Sunday, October 3, 2010

A Blogging Father in a Mother's World

As I spend more time reading, studying, practicing, and blogging about trying to be a good parent, I'm constantly reminded that there aren't many men out there like me.  Sure there are lots of men working to be good parents, some writing about it in different venues.  Alfie Cohen is a good example as are a couple of the blogs I've listed in my blogroll.  But I find there are far, far few fathers writing blogs and sharing their experiences online than mothers. 

Some of the fathering blogs I check in on, though very heartwarming, insightful, and informative are infrequently updated. There are a couple of fathering websites I've found, but they seem a bit vacant to me.  For example, I visited and there seems to be some helpful information.  I visited the forums page, where fathers can gather and chat about just about anything.  It's practically dormant. is another example; the forum doesn't look like anyone's contributed in nearly two weeks. 

For a comparison, if you go to many sights by and for mothers, a forum post two weeks old is so buried in the forums it's hard to find.  On the Mothering website forum, numbers of posts are often measured in thousands; on the fathers', they would be lucky to be in the hundreds.  For this post, I decided to search the Mothering forum for "Fathering" and see what came up.  An early hit was for a woman looking for resources for her envious husband, last posted to in July.  There were a total of six posts in the thread, none listing specific resources.  They claimed an internet search found some interesting sites, but listed none.  Mothering Magazine recently listed a number of fathering websites, such as The Father Life Magazine, which is updated regularly, but the community is vastly smaller than that for mothers. 

Okay, I think I've belabored this point for a while.  Why the whine?  It's just an interesting observation, and I can only speculate why this is the case.  So here I go. 

Mothers are still the primary care givers in the home.  Yes, there are many exceptions to this, I know, but I still think moms rule the roost. Mothers are more interested in sharing their parenting experiences, and many, such as SouleMama, have used their skills to turn their websites into profitable businesses.  I know it isn't that men aren't interested in sharing experiences or turning their experiences into profitable businesses; I see it all the time on other forums, but less so for parenting. 

What does all this mean?  I'm not advocating for a secularized, digital version of  Promise Keepers rally.  I don't think dads should all come together and sing Kumbaya  It means I spend more time reading mother's blogs about family matters than father's.  That's mostly okay with me, though sometimes I feel like a stranger in a strange land.  And maybe my stranger metaphor is the reason so few men write about their experiences.  Maybe they are strangers in a strange land of parenting. I'll leave you with that, saving a discussion of fathers in the land of parenting for future posts.  But in the meantime, what are your thoughts?  Let's play armchair-sociologists.  Why do you think the disparity in online presence?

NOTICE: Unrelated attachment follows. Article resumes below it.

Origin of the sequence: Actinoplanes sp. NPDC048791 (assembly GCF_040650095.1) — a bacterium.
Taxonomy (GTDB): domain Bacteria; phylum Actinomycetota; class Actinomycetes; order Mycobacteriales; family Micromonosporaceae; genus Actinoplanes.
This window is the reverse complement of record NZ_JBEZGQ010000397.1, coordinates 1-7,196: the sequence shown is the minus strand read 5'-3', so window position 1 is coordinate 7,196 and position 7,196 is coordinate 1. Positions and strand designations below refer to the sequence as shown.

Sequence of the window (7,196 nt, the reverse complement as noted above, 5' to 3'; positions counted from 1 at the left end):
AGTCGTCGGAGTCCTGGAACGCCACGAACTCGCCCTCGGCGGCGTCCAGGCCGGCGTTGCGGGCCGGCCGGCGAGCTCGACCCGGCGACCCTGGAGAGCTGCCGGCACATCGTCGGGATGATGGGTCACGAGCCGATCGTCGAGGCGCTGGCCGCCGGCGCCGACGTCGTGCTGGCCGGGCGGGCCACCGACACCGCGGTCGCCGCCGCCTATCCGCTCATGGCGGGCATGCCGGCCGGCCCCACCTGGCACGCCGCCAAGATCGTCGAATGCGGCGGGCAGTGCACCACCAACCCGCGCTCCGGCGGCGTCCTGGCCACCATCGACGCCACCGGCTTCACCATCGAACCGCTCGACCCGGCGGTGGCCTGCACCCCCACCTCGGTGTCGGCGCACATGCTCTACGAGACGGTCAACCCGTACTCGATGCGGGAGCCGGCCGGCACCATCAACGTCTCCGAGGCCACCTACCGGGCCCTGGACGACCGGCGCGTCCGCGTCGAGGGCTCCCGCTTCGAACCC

I hear little ones starting to stir upstairs and I'm on pancake duty this morning. 


  1. Just lurking here...I was lured in by the photo of the boxer on your page (ours recently passed)...and enjoyed your posts about "one thing".

    I am a mother who loves reading blogs written by fathers! Fathers blogs are less "flowery" and more observant sometimes.

    Another one that I follow is

  2. I think mothers talk/write/blog more about their children because having children, and raising them still somewhat defines who they are as a person - "Who are you?" ..."Oh, I am Johnny's Mom." It is hard for a mother to get away from that because of gender stereotypes of what it means to be a woman and a mother. Traditionally men are defined by their job (and the title breadwinner) and like you mentioned in your post, are not usually the primary child caregiver. I suppose men and women are both defined by their jobs, it is just that a lot of women did not work outside the home until 'recently' (can 50 years be seen as recent anymore?) and childrearing for a long time has been seen as 'women's work'.

    I also think that men and women think differently about their children and their place in the children's lives (importance, influence). It is not that men are less important in their children's lives, or that they love their children less, it is just that in a lot of ways they are made to feel that their role is secondary to that of mother, and perhaps in some circles it is frowned upon for men to talk about their children overmuch. So I think the majority of men leave the majority of child rearing talk to the women.

    Then there is the whole biological factor...

  3. @ Brian and Becky: Yea, our boxer passed a few years ago. That was tough; I still miss him. I'm sorry for your loss. Thanks for the heads-up about sweetjuniper. I'll poke around over there.

    @Jackie: When I wrote this post, I totally forgot about how men and women define themselves. Thanks for the reminder.

  4. Fathers of the world unite? I'm going to have to agree with Jackie on this one, it's just a culture/society thing.

  5. Fathers of the world should unite! Especially divorced dads/non-cutodial dads. This is one woman that would get behind that movement.

  6. all the more reason to keep blogging!